TributeEarlier this week, a requiem Eucharist was held for my father, The Rev. Canon David C. Lord, Rector Emeritus at Trinity Episcopal Church in Vero Beach, Florida.  As a priest, I have prayed the rites of Christian Burial at countless funerals and have walked along side those who were filled with the fragile emotions of sadness, regret, gratitude, pride, and yes, deep joy.  Now it was my turn to experience the liturgy from the inside of one who mourns. The prayers and ritual spoke evocatively of hopeful reassurance for the future. Death may end a physical life, but it does not end a relationship.

My brother Rob and I had the privilege of sharing brief reflections about our father after the Gospel reading from John 14:1-6.  Rob spoke movingly of our father’s fierce courage and relentless compassion and his wonderful gift of proclaiming the life and hope of Christ for others.  I shared a conversation I had with my father when I was an undergraduate struggling to understand my place in the world and also spoke about a humorous conversation we shared with him just a few days before his death.  The reflections were followed by the sermon delivered by long time friend, Bishop John Howe, currently Diocesan Bishop of Central Florida.  It was a gospel-centered sermon inviting us to trust in the unique life of Jesus Christ and to rest in the conviction that “where I am, you will be also.”  My father, formed in the evangelical catholic tradition, would have loved it.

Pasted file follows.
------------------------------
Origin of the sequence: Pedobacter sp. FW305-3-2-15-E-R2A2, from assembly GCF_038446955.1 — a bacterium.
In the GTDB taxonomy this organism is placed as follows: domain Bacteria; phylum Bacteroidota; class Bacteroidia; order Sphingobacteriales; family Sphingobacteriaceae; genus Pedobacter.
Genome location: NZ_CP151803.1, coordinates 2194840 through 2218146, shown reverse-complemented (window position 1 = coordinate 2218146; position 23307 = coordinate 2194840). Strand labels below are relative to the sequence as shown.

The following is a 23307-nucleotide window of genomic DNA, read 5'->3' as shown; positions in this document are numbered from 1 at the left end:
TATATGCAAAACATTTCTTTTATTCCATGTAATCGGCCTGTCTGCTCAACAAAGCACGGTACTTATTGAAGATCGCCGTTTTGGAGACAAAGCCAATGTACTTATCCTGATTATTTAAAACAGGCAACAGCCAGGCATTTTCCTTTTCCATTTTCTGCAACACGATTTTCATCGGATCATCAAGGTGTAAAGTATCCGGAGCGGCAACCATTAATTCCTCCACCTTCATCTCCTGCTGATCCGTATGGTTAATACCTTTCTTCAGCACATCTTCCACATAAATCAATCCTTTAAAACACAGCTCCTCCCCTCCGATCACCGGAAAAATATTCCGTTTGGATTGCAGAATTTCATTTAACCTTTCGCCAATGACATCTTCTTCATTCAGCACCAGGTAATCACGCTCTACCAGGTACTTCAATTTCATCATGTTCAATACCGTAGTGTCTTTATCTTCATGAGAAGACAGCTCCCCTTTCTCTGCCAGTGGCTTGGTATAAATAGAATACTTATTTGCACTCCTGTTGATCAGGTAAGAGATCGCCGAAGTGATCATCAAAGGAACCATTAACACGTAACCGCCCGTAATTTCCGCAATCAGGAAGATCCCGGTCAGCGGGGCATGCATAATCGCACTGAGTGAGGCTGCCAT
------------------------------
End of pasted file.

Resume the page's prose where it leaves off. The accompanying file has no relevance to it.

Let me finally add my heartfelt thanks to those of you who have written or called over the last few days.  To be held in the thoughts and prayers of so many has been a source of healing and strength for our family.

You can listen to our reflections and Bishop Howe’s sermon below.

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Learning from Illness

dad2A wonderful recent photo of my Dad and little Andrew Palmer by my niece, Jenni Palmer.

An interesting feature in the Gospels is the number of people with physical and mental illnesses (‘unclean spirits’) that Jesus encountered during his ministry.  One can imagine that these encounters made a constant impact on Jesus, eliciting his compassion and attention.